The number of speeding-related fatal accidents also increased by 83.3% from 18 cases in 2022 to 33 in 2023.

“These are concerning figures,” Ms Sandhu said, though she noted that the traffic police is increasing the composition sums and demerit points for certain traffic offences later in the year.

The importance of faith in the judicial system

Mr Sanjiv stated that whether harsher penalties should be imposed in any case was a matter of perspective.

“Some people drink and drive foolishly out of convenience. We need to deter such behaviour and stiffer penalties is just one way to do that,” he said. “People seldom drive out to drink alone.”

“So if you know the person you are drinking with drove to meet you and is likely to drive back, perhaps it is time for you to speak up and say ‘Hey, stop it, this is not right’.”

He also felt that there needed to be a belief in the functionality of the judicial system.

“In my view it is important to have faith in the judicial system, and trust that the judges do what is right and just based on all the facts and circumstances of the case, not just what we see or hear, be it in the mainstream, alternative or social media.”

Onus is on motorists to drive safely

Of course, penalties aren’t the only means by which to deter motorists from recklessly or negligently driving.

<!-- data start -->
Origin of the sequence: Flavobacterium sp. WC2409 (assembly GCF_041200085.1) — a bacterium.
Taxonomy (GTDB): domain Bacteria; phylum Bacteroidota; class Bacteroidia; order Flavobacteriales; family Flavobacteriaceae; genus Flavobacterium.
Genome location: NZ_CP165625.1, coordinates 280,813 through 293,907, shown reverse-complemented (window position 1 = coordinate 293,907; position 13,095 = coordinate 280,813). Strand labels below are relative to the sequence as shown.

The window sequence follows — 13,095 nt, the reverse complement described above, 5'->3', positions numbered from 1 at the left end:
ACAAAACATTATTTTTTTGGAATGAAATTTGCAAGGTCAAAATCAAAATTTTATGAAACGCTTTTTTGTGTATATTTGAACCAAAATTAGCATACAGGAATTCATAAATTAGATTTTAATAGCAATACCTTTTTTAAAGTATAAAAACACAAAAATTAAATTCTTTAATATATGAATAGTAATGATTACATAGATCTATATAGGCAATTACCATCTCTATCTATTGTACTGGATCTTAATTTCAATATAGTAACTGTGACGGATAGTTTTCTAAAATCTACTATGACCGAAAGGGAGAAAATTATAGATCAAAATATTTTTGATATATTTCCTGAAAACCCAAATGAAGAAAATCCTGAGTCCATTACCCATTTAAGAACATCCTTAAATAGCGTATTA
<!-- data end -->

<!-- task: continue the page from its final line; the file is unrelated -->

Singapore has often conducted educational campaigns to teach road users about the laws of our local roads.

For instance, the annual Anti-Drink Drive Campaign instills in motorists the importance of refraining from drinking and driving.

“The Traffic Police has been increasing its education and engagement efforts to encourage the public to adopt good road safety habits,” Ms Sandhu said.

Even so, she admitted that more was necessary to educate motorists about safe driving.

“Instilling a culture of safe driving in Singapore is important to ensure road safety for all,” she said.

“The government can consider increasing the difficulty level of driving tests. Advertisements can also be put up to remind road users to be safe to reduce the number of accidents on the road.”

Source: AA Highway

Similarly, Tanya noted that campaigns may not be enough to deter motorists.

“People generally will ignore… they assume that they are in control of themselves and their vehicle,” she said. “That being said, we should start educating students from young. It is easier to shape a young person’s mind.”

Kevin also noted that the onus was on members of the public to exercise what they had learnt and act with consideration towards pedestrians and fellow drivers.

“If the people themselves don’t follow, then there’ll be no significant progress,” he said.

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Featured image adapted from SGRoad Blocks/Traffic News on Telegram and Facebook.